High Court allows Balad MK Zoabi to run for Knesset
The High Court on Sunday overturned the Central Election Committee’s decision to disqualify MK Haneen Zoabi (Balad) from running for a seat in the upcoming elections.
Responding to the High Court decision in an interview with Army Radio, Zoabi said although she respects the High Court decision, it doesn’t mean Israel is “100% democratic.”
“This ruling proves again that the Central Elections Committee is a political body that abuses its authorities and allows politicians to bar their rivals for ideological reasons,” Zoabi said.
Zoabi added she was convinced she would be allowed to run. “It was clear to me that there was no legal basis to ban me,” she said.
“However, this decision does not erase the threats, the de-legitimization, and the physical and verbal violence that I experienced at Knesset and outside of it in the past three years,” she added.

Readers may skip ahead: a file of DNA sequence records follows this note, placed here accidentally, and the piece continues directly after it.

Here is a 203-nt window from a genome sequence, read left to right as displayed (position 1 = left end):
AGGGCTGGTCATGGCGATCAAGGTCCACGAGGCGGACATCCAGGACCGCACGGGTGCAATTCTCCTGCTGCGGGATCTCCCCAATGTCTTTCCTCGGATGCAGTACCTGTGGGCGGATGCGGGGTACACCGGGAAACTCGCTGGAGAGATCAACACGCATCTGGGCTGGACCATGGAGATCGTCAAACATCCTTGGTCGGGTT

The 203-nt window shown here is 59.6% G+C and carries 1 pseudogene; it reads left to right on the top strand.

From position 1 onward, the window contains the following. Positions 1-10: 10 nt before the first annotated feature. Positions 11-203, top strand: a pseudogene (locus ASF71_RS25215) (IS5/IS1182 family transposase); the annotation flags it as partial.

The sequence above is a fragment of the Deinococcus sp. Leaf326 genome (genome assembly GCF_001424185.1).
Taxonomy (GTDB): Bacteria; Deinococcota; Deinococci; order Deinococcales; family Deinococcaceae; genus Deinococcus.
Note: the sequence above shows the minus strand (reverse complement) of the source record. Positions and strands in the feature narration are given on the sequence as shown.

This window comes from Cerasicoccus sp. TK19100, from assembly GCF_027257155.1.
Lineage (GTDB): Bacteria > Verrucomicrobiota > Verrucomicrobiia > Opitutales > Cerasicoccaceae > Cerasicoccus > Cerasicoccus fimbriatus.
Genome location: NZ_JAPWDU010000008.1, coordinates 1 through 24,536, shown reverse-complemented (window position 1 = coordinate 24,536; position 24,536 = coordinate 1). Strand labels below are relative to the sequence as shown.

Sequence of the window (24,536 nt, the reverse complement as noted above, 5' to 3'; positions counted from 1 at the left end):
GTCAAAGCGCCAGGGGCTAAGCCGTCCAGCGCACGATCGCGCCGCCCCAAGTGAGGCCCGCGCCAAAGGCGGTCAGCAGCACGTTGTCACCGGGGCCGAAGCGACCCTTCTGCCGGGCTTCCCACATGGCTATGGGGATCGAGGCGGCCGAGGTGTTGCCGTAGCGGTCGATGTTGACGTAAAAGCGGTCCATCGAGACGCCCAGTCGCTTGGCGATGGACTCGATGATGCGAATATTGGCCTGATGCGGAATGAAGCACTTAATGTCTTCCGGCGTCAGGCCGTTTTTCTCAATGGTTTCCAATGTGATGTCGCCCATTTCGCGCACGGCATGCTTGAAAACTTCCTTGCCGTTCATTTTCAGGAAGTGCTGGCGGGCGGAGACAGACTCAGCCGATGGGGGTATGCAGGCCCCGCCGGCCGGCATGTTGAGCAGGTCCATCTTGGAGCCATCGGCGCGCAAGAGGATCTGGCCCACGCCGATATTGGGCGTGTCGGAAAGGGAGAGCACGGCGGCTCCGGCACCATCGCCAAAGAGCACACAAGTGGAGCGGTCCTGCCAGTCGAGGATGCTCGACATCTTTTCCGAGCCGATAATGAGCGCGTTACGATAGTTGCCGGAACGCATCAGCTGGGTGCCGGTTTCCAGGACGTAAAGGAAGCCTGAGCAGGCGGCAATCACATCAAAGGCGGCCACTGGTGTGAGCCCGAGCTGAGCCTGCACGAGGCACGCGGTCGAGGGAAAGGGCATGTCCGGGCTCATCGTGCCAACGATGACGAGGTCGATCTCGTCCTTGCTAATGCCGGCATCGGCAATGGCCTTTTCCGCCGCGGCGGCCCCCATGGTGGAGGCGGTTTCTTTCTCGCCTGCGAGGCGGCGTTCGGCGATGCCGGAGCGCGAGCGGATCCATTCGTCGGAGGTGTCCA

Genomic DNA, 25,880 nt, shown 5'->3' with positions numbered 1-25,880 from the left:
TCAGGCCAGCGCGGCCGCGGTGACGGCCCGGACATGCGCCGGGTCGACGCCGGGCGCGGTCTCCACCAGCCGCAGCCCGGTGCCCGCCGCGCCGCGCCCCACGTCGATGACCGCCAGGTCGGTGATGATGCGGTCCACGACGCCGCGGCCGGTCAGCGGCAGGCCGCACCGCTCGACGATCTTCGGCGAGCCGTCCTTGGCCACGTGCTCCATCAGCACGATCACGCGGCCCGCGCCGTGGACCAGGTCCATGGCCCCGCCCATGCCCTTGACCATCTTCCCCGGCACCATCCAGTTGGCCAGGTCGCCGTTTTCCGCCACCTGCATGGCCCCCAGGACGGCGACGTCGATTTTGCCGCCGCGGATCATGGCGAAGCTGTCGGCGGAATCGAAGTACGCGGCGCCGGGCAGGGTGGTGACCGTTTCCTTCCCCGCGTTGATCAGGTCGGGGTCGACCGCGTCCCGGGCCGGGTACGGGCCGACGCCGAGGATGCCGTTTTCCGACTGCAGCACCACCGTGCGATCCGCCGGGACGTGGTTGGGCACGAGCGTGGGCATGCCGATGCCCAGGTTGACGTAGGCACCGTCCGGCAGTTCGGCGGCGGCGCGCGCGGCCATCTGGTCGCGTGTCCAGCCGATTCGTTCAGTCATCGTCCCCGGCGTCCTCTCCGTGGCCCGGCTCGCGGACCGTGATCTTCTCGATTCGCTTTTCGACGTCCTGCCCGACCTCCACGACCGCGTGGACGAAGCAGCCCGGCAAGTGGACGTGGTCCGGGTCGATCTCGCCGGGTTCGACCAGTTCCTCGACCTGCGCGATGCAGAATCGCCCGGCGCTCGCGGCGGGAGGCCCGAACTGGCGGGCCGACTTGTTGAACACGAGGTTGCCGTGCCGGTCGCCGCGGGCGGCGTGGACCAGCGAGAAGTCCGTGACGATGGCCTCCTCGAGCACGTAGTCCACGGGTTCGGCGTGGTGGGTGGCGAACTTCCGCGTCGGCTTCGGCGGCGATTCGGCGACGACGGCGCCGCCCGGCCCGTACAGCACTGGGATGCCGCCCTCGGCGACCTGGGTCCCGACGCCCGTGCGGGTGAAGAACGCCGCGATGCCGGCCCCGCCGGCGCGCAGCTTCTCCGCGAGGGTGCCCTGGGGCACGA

Zoabi was also determined to continue acting the way she has done thus far. “Balad and I would not allow anyone in Knesset or outside of it to define to us and to the Arab public what our legitimate positions are and what are the limits of our political activity.”
Zoabi’s attorney Hassan Jabareen claimed Zoabi’s participation in the 2010 Gaza flotilla aboard the Mavi Marmara was “a legitimate political action done by an MK that is protesting the blockade [on Gaza].”
Arguing to reinstate Zoabi, Jabareen told the justices that court precedent is clear that disqualifying a candidate for Knesset for involvement in “armed conflict” against Israel means physical armed conflict, and not just happening to be present on a vessel where armed conflict occurred with a small number of passengers.